This Log Buffer Edition covers Cloud, Oracle, MySQL and PostgreSQL.
New Amazon EC2 spot pricing model: simplified purchasing without bidding and fewer interruptions
The confluence of cloud, data and AI is driving unprecedented change. The ability to utilize data and turn it into breakthrough insights is foundational to innovation today
Announcing general availability of Azure database services for MySQL and PostgreSQL
Hash Join overflow to disk summary
Dbvisit standby upgrade
ADF on Docker – Java memory limit tuning for JVM
Oracle ORA-02287: sequence number not allowed here
Oracle Integration Cloud: customer managed & patching
Safely purging binary logs from master
ANALYZE TABLE is no longer a blocking operation
MariaDB Server 10.2.14 and 10.1.32 now available
Comparing database proxy failover times – ProxySQL, MaxScale and HAProxy
No one has ever imagined dbForge would do it to Google Sheets!
Thanks to Jeremy Schneider.
As usual, I’ll start off with what seemed (to me) like the biggest headlines. Let’s warm up with a quick article from our friend Matt Asay at Adobe, who’s had more than one attention-grabbing PostgreSQL article. He stole the bacon again on March 20 with an article that got lots of retweets… titled “How PostgreSQL just might replace your Oracle database” which largely explored SalesForce’s internal investment in PostgreSQL. There’s been a larger theme this month that PostgreSQL is “having a moment”… (is it a moment or a movement?)
By the way, did you see Matt‘s article last month with the data-driven ranked list of corporate contributors to Open Source software? It was published on Feb 7 and I had missed it until today – nice!
Anyway, back to headlines. This next article is interesting for a different reason than most people realized. Evidently, the PostgreSQL database superuser has more access the underlying operating system than many people assumed. But YOU knew that already, right? :) Most of the articles I saw were calling this Scarlett Johansson thing a “hack” of PostgreSQL. But let’s be honest… scanning the internet for open ports with obvious guessable admin passwords isn’t really hacking… right?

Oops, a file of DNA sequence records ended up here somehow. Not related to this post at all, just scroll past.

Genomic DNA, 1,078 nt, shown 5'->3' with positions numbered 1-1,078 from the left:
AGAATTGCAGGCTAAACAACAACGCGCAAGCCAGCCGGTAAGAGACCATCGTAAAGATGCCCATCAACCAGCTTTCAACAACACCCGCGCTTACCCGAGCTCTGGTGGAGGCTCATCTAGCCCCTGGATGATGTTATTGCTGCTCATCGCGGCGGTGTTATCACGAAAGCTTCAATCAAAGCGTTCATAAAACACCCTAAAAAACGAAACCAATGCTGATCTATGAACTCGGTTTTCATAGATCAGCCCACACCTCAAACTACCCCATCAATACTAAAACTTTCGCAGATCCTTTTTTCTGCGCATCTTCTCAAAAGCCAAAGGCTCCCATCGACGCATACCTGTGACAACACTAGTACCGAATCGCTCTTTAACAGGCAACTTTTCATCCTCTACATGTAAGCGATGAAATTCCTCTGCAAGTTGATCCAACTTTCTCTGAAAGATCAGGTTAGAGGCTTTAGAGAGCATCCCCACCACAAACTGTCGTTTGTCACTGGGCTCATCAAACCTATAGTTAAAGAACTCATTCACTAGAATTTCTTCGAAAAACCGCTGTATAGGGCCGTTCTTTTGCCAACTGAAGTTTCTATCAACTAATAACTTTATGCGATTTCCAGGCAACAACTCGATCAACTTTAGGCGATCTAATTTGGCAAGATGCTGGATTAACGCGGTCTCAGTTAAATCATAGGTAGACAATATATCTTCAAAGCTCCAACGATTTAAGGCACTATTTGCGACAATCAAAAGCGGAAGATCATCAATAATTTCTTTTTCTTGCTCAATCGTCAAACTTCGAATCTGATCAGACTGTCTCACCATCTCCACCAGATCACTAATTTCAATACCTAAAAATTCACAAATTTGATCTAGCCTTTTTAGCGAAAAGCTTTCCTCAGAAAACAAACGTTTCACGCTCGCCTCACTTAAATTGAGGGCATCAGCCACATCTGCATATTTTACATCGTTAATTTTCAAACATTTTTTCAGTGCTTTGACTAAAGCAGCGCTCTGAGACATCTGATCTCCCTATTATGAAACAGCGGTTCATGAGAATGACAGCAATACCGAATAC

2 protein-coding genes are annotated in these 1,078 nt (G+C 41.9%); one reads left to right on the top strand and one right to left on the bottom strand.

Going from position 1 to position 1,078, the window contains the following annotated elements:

Imperva broke the story, and their article itself was actually quite interesting. (I just didn’t like most of the press coverage.) It walked through some of the more clever ways a superuser can interact with the operating system – outside of what you might have assumed PostgreSQL was constrained to – while obfuscating itself to make detection harder.
But honestly, none of these were the BIG news. The biggest splash was from Microsoft. On Mar 20, they announced that PostgreSQL on Azure is officially GA! I’m still seeing retweets today! And maybe this explains some of the changes they announced last month.
Yay! That’s a big announcement. I agree with what Craig Kerstiens wrote on March 20: this will mean more choices and more quality for PostgreSQL and for its users.
But wait… as if that weren’t enough, the very next day, Amazon announced the availability of Aurora with PostgreSQL 9.6.6 Compatibility! And I actually think this is a bigger deal than many people realize just yet.
Why do I say the Aurora announcement is a big deal? (Besides that I currently work for Amazon, often with the team that’s building it. ) Let’s take a look at a seemingly unrelated blog post. We are two weeks away from one of the biggest PostgreSQL conferences in the United States: PostgresConf US in Jersey City. On Mar 26, Joshua Drake published an interview with the head of data at Pivotal talking about the extensive Greenplum content at PostgresConf US this year.
Jacque mentions that Greenplum 5.0 is based on PostgreSQL 8.3 and the open-source version of Greenplum database is based on PostgreSQL 9.0. The next major release is aiming to be compatible with PostgreSQL 9.4 …still three major releases behind the current PostgreSQL community release.